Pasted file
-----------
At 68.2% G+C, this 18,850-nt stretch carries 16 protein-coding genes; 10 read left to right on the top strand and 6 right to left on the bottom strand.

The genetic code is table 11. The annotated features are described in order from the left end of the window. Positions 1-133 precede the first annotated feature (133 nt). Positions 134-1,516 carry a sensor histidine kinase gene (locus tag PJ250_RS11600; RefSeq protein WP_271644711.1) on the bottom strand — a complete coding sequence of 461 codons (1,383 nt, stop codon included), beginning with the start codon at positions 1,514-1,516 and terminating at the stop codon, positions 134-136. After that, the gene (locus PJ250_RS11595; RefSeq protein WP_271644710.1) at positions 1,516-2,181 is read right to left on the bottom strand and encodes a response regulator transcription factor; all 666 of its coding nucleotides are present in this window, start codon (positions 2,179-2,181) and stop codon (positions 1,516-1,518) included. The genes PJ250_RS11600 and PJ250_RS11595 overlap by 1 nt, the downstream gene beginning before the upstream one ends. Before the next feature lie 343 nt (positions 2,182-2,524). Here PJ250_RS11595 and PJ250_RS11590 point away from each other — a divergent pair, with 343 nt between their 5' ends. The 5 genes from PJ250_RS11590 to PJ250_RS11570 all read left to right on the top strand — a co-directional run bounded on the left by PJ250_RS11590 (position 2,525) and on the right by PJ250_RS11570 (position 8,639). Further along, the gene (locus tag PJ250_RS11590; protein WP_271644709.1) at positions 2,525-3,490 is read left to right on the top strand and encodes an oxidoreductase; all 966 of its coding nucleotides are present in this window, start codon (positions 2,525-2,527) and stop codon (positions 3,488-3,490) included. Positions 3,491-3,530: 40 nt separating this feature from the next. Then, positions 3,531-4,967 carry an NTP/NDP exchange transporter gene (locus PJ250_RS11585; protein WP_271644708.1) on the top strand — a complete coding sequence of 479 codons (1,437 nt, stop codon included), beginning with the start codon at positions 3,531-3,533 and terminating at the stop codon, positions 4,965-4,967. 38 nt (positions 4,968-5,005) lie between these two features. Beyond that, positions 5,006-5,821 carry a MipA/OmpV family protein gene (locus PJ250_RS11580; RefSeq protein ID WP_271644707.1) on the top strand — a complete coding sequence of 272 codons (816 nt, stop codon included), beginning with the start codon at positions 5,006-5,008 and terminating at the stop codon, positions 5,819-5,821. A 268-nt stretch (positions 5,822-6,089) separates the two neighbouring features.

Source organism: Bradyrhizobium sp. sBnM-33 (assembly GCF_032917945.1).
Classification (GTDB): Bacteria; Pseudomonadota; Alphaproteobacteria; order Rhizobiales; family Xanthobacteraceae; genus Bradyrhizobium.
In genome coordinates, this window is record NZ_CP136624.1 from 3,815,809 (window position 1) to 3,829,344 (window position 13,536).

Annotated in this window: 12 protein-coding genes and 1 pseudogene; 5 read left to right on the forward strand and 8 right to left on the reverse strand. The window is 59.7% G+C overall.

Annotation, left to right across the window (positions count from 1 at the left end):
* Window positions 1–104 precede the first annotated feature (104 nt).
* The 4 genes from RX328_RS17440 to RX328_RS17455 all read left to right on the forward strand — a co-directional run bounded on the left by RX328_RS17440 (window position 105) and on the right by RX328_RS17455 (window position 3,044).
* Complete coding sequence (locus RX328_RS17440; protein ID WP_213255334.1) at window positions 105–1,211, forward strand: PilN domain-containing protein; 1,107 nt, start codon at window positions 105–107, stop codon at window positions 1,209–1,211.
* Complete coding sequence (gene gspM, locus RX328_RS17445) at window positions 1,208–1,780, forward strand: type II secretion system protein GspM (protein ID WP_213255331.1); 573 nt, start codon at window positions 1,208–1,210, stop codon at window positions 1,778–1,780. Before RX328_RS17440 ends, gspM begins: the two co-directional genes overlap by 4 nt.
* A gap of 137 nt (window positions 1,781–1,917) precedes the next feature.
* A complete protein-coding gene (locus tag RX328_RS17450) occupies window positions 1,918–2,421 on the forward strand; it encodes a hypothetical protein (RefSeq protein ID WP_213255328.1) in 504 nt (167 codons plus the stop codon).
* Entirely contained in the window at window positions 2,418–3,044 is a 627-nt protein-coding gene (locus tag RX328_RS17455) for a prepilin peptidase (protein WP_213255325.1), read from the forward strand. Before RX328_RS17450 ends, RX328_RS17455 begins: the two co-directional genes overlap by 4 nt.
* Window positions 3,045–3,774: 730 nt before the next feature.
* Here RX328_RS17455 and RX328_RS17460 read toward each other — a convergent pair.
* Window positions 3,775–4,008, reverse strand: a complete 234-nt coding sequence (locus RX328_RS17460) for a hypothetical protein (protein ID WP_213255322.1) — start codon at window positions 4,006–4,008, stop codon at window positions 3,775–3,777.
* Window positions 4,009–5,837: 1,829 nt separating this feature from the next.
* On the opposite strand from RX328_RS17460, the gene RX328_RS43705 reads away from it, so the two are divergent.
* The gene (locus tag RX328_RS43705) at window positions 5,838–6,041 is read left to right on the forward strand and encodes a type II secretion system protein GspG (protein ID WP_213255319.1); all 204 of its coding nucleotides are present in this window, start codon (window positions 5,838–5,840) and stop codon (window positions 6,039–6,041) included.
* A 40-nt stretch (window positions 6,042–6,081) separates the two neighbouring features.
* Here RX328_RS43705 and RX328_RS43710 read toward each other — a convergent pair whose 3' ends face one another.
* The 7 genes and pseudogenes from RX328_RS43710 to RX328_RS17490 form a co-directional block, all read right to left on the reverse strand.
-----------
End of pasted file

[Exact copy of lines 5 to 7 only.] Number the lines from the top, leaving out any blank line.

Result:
In genome coordinates, this window is record NZ_CP136624.1 from 3,815,809 (window position 1) to 3,829,344 (window position 13,536).

Annotated in this window: 12 protein-coding genes and 1 pseudogene; 5 read left to right on the forward strand and 8 right to left on the reverse strand. The window is 59.7% G+C overall.

Annotation, left to right across the window (positions count from 1 at the left end):